We’re all stuck in the house, right? There’s never been a better time to dig into those retro movies that you’ve always wanted to watch, but never had the time for. Personally, I’m a bit of a retrophile and tend to watch more older flicks than newer ones. On Fangirlish, you can now look forward to a retro review from me each Wednesday in this column. I’ll be highlighting one throwback movie a week, offering a spoiler-free review of the film, any throwback thoughts from my childhood, and where you can watch the movie yourself. Sit back, relax, and enjoy #WayBackWednesday.
Do you remember how you found new movies and shows to watch growing up? Before the advent of streaming or DVR, where did you find new content? Did you flip channels? Rent VHS tapes from your library or local video store? I watched this week’s #WayBackWednesday movie by chance. I took piano lessons growing up. So did my sister and my mother. My teacher fit all three of us in one long afternoon session. While my sister and mom were taking lessons, my teacher put on a movie for me in the other room. That movie was The Neverending Story. I was hooked. Check out the trailer for The Neverending Story.
There’s a lot to enjoy about The Neverending Story. Based on a book of the same name, this 1984 classic has much to offer, even – or should I say especially – in 2020. I watched this film for the first time in recent memory a couple weeks ago. The effects are a little dated, but the look and music make me feel like a 9 year old again. Practical effects, puppets, and a great story keep this film in permanent “classic” status for me. Quotable lines and a message with heart, The Neverending Story lives up to its name; it’s a film worth revisiting again and again.
In my #WayBackWednesday post featuring Indiana Jones and the Last Crusade, I mentioned that I enjoy a film that entertains, but also makes me think. Aside from the lattice of a classic 80s fantasy film, the foundation of The Neverending Story lies in the philosophical questions it asks. It’s these questions that give the film its staying power, making it just as, if not more enjoyable and even profound for me as an adult.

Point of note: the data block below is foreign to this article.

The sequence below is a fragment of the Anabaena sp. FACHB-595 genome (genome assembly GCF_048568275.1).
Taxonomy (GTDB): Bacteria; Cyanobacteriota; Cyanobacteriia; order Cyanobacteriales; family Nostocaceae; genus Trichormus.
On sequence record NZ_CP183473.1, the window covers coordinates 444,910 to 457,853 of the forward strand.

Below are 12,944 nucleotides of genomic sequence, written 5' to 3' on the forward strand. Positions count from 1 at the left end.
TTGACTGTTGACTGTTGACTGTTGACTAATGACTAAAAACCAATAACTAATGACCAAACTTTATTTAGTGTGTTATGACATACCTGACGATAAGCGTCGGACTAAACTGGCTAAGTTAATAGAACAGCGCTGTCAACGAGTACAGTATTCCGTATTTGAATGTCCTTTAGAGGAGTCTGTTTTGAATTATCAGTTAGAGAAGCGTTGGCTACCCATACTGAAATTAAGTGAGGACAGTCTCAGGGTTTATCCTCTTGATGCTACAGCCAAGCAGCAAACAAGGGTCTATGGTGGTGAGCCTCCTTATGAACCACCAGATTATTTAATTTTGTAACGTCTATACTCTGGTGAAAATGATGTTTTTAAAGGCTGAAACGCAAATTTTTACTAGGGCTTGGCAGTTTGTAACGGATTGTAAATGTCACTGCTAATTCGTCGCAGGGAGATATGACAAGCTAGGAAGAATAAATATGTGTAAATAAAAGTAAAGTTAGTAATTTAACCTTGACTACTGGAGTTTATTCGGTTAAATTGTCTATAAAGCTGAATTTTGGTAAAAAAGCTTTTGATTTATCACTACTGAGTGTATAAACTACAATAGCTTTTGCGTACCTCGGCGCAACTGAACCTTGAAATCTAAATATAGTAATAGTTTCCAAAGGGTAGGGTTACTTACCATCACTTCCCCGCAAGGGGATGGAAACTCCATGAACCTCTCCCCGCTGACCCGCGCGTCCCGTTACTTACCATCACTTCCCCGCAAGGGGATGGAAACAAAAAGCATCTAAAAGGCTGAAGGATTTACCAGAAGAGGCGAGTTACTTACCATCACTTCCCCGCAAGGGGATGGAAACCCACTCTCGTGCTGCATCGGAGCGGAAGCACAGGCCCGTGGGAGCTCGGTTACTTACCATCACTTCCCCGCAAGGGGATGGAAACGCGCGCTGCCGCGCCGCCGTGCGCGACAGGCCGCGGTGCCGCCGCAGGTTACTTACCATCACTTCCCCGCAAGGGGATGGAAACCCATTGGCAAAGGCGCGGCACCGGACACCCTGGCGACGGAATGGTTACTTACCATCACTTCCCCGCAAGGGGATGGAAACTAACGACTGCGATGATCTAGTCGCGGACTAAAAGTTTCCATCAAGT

Perhaps the most poignant bit of dialogue for me is a conversation held between Engywook and Falcor. It follows:
Engywook: Next is the Magic Mirror Gate. Atreyu has to face his true self.
Falcor: So what? That won’t be too hard for him.
Engywook: Oh, that’s what everyone thinks! But kind people find out that they are cruel. Brave men discover that they are really cowards! Confronted by their true selves, most men run away screaming!
What happens when humans face their true selves? What happens when we confront ourselves and find ourselves wanting, evil, cowardly? That is a question worth considering, especially in our current state of affairs. Face your true self. If you are found wanting, what do you do to get past it? It’s sobering to consider. That line shocked me out of my apathy and has made me more aware of how I fall short. I don’t want to catch myself acting like Morla, the Ancient One.
Who would have thought a 1980s children’s fantasy film could pack in that kind of philosophical question? Sometimes the cure for apathy can come in an unlikely package. For me, a good story can make me sit up and pay attention. The cure for apathy is courage, and I think we could all stand to have a bit more courage these days.
The Neverending Story is a classic that has held up for me over the years. I always love a good fantasy tale, but the theme of courage is what gives it its heart. Check out The Neverending Story for a solid 80s fantasy tale and a healthy dose of courage.
The Neverending Story is included with HBO Max.